"Pointing out how often pundits' predictions are not only wrong but egregiously wrong" is, in Newsweek science columnist Sharon Begley's view (2/14/09), "like shooting fish in a barrel, except in this case the fish refuse to die. No matter how often they miss the mark, pundits just won't shut up." Citing "the fact that being chronically, 180-degrees wrong does not disqualify pundits is in large part the media's fault: Cable news, talk radio and the blogosphere need all the punditry they can rustle up, track records be damned," Begley looks at Stanford psychologist Philip Tetlock's methodical attempt to "identify those more likely to have an accurate crystal ball" using "something psychologists call cognitive style":
At first, Tetlock's ongoing study of 82,361 predictions by 284 pundits (most but not all of them American) came up empty. He initially looked at whether accuracy was related to having a Ph.D., being an economist or political scientist rather than a blowhard journalist, having policy experience or access to classified information, or being a realist or neocon, liberal or conservative. The answers were no on all counts. The best predictor, in a backward sort of way, was fame: the more feted by the media, the worse a pundit's accuracy. And therein lay Tetlock's first clue. The media's preferred pundits are forceful, confident and decisive, not tentative and balanced.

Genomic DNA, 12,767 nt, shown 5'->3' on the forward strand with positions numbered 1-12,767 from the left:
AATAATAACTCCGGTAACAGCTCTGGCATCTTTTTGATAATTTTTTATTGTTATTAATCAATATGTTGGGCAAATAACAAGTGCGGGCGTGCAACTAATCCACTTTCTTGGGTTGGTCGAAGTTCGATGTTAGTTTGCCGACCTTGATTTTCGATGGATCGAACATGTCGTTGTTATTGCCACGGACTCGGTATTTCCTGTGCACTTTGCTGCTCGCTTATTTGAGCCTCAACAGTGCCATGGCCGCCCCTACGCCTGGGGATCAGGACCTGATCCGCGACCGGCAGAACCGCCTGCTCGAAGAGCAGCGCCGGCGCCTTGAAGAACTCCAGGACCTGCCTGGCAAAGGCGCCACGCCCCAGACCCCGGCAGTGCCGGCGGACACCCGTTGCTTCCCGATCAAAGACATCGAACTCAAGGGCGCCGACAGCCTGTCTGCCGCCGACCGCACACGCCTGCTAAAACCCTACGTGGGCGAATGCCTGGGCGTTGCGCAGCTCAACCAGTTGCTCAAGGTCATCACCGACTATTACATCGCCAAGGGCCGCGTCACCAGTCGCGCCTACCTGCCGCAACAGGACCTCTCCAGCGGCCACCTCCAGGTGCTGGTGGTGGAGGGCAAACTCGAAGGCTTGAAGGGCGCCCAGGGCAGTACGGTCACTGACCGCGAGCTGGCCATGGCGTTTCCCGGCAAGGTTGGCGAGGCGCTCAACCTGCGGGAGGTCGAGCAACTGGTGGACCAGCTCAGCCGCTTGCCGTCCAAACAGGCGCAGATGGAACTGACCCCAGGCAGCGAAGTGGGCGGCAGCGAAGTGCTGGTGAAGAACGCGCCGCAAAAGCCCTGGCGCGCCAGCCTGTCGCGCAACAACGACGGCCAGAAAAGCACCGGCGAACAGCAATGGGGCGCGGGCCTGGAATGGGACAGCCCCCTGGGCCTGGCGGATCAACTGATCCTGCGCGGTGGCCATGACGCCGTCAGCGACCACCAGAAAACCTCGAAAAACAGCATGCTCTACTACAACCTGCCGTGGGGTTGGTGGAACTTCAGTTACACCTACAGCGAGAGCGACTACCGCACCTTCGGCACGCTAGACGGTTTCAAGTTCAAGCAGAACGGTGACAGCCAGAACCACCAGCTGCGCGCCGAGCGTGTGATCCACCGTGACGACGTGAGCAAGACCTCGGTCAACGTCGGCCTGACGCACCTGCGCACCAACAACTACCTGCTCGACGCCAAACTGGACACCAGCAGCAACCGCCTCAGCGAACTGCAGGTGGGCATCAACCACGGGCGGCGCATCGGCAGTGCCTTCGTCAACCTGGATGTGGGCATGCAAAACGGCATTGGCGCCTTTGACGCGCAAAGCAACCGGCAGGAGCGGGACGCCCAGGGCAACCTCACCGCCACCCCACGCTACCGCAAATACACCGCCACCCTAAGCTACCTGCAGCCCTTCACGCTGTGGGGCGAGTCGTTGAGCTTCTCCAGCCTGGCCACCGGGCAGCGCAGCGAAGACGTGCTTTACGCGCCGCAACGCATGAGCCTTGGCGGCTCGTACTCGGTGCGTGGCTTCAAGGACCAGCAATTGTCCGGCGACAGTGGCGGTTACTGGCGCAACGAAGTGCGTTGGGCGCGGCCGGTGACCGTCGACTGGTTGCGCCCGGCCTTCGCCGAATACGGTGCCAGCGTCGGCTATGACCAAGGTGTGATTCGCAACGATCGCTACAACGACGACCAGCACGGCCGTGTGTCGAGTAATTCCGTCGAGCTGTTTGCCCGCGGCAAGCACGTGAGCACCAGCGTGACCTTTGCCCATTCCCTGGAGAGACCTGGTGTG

Begley explains how the dominant news media format reinforces this harmful predilection: "Bold, decisive assertions make better sound bites; bombast, swagger and certainty make for better TV. As a result, the marketplace of ideas does not punish poor punditry."
Survey some recent disastrous results in the FAIR magazine cover story Extra!: "Busted Bubble: The Press Fell Down on the Job on Housing Prices" (11-12/08) by Veronica Cassidy